I am absolutely furious about the way in which my credit card has been charged after a recent holiday in Spain.
I deliberately took out a Nationwide card because it does not impose the iniquitous exchange-rate loading fee levied by other credit cards, which I know can add as much as 2.75 per cent to the cost of every transaction in a foreign currency.
However, I have now found that on two of my transactions, I have actually been charged in sterling, rather than euros at the point of sale – with the conversion to sterling being done by the card company.
This was at an appalling exchange rate, and was even worse than the sum I would have been charged had I paid in euros with a different credit card that levied the exchange-rate loading as well.
Can you tell me what is going on?
You have been hit by a phenomenon known as "dynamic currency conversion" (DCC).
This is a facility that allows retailers and service providers to charge you in your home currency rather than the local one, and apply their own conversion fee.
The deal is sold to consumers as being a "handy way to budget", as you know exactly what you are being charged at the point of sale in your home currency, and are not subject to unexpected exchange-rate fluctuations in the time between the purchase and the debit from your account.
With cards such as Nationwide's, which don't levy exchange-rate loading, it is always cheaper to pay in the local currency. But with other cards it could actually be cheaper for you to pay with DCC – in theory at least – because the retailer or retailer's bank sets the conversion rate, and potentially that could be lower than Visa's.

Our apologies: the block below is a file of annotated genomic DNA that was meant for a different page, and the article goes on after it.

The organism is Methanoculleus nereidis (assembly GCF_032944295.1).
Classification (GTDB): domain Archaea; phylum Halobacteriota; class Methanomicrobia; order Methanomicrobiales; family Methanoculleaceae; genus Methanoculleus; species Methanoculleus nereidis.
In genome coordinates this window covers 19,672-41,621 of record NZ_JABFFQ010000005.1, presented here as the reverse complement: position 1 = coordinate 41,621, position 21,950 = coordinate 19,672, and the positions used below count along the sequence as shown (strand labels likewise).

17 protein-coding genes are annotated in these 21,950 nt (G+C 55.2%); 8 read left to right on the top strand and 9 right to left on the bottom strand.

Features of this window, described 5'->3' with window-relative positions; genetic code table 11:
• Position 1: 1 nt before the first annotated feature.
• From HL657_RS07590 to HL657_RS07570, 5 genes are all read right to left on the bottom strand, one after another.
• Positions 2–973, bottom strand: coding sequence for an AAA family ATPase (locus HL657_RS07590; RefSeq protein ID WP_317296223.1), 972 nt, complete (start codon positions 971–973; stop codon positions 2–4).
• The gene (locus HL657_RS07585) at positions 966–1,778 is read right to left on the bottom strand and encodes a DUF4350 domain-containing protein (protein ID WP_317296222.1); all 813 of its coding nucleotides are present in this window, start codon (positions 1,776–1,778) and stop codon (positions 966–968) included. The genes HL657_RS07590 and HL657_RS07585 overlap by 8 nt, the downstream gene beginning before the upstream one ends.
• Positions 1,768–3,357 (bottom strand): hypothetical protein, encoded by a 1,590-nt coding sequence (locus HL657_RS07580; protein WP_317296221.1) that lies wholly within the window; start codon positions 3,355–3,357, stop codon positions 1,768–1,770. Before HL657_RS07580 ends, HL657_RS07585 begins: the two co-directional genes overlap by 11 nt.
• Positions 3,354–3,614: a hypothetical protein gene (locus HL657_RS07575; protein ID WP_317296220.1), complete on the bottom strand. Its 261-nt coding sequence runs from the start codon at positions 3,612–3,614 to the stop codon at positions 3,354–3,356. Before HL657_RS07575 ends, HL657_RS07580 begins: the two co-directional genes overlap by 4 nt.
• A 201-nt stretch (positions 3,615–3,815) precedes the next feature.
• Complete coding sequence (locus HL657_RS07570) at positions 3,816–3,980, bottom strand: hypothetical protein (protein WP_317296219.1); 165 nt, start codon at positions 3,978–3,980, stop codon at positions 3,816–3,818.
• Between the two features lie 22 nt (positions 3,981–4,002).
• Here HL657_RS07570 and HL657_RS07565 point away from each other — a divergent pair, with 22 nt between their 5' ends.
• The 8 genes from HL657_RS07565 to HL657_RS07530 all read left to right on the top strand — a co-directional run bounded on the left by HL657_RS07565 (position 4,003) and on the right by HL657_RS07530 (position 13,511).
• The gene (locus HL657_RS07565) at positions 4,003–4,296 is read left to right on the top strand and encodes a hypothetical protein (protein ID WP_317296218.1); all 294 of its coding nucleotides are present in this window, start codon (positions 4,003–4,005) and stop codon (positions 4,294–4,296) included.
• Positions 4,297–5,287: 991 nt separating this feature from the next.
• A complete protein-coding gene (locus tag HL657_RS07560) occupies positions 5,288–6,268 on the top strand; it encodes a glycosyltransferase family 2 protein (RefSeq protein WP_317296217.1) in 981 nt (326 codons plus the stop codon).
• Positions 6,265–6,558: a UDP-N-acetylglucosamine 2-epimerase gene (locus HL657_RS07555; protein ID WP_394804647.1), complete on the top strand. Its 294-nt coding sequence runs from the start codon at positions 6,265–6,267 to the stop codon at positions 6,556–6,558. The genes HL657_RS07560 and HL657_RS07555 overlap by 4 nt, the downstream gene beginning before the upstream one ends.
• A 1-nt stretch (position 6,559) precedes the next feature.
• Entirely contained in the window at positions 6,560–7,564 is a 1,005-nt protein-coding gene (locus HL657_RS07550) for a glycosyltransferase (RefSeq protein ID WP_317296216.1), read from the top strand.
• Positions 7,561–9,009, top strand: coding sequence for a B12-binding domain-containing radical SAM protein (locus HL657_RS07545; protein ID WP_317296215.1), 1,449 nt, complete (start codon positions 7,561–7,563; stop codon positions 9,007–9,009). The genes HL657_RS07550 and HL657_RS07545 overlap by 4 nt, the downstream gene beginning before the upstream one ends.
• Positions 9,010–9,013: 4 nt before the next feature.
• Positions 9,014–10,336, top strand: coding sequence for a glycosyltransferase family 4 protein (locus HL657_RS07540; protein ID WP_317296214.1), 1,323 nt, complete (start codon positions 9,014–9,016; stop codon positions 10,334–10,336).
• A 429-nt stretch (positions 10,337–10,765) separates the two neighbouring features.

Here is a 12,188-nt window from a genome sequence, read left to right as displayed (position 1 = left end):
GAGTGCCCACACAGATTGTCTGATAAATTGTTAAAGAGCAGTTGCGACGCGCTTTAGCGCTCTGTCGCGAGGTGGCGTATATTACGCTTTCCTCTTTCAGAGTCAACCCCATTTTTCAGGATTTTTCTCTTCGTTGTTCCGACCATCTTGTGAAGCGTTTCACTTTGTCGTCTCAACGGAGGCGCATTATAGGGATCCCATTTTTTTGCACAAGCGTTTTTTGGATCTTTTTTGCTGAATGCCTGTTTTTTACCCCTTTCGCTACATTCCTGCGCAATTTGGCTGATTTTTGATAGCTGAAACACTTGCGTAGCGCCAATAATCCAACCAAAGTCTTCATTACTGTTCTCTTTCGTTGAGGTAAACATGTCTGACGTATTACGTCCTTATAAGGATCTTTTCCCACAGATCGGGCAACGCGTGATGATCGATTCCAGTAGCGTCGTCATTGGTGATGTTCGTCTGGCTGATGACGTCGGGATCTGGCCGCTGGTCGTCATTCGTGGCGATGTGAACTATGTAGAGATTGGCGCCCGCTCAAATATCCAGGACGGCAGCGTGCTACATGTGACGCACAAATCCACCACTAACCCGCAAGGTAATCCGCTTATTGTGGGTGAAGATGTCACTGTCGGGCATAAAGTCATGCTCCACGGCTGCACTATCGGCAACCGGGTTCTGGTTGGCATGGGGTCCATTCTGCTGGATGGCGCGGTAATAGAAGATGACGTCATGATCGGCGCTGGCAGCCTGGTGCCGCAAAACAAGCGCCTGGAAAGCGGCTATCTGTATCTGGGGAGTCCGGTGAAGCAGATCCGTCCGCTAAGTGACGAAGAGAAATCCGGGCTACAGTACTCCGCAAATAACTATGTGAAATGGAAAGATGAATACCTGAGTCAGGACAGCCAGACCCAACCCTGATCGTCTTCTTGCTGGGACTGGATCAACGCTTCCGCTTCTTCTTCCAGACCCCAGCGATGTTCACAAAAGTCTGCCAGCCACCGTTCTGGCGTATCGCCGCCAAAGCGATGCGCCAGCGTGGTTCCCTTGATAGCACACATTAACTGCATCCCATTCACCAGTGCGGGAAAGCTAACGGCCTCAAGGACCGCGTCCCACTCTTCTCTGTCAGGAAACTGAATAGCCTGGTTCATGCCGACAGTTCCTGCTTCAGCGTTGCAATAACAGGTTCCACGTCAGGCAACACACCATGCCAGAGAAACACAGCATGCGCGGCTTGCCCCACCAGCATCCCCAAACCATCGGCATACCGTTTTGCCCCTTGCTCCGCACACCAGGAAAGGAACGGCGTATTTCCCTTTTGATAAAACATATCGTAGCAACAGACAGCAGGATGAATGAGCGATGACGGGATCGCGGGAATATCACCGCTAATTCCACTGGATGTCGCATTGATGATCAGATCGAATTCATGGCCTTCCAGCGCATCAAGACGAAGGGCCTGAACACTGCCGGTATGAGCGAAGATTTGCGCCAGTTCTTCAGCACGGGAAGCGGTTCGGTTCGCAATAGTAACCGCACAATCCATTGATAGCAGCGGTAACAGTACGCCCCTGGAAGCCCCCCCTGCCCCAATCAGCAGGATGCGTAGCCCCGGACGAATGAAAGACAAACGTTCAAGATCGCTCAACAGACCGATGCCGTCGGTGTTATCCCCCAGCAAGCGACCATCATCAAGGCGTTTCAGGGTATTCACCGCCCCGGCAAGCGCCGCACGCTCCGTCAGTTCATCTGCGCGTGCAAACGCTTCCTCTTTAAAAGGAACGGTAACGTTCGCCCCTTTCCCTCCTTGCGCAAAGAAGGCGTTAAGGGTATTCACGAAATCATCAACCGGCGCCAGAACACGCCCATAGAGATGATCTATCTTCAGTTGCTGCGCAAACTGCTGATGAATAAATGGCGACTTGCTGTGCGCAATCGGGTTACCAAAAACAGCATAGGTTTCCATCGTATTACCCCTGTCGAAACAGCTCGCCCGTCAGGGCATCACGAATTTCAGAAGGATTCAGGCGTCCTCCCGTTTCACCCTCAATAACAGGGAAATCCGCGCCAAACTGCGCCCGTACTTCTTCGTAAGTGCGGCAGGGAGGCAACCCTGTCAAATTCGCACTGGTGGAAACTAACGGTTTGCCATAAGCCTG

That said, the promotional material issued to retailers by some banks hints at a different story, with claims that shops and restaurants can "earn revenue for accepting international customers' payments" or "earn extra income with exchange rate commission".
In other words, adverts such as these suggest that the retailer is able to skim a bit of the profit off the deal.
Visa and MasterCard's terms and conditions for DCC say that the customer must be allowed to choose the currency in which to pay at the point of sale – either the local one or the home currency.
But in practice, this does not always happen, and consumers are urged to be aware of unscrupulous traders who may lie and say you have to pay in your own currency.
In your case, if you were not allowed a choice of currency when you paid for your transactions, you can report the trader to Visa or MasterCard for breaching their terms and conditions. You could also write to the head office of the retailer and ask for a refund of the extra amount you believe you have paid.
That said, you may well find that at some stage – albeit in extremely small print – you have agreed to DCC. You will also have received a receipt at the point of sale in sterling – although you may not have noticed this at the time.
In future, you must make sure you ask for the transaction to take place in the local currency before the retailer keys the amount into his machine – and thus has no excuse to start bleating that it's too late to change it.
If you need help from our consumer champion, write to Annie Shaw at The Independent on Sunday, Independent House, 191 Marsh Wall, London E14 9RS or email firstname.lastname@example.org . We cannot return documents, give personal replies or guarantee to answer letters. We accept no legal responsibility for advice given.Reuse content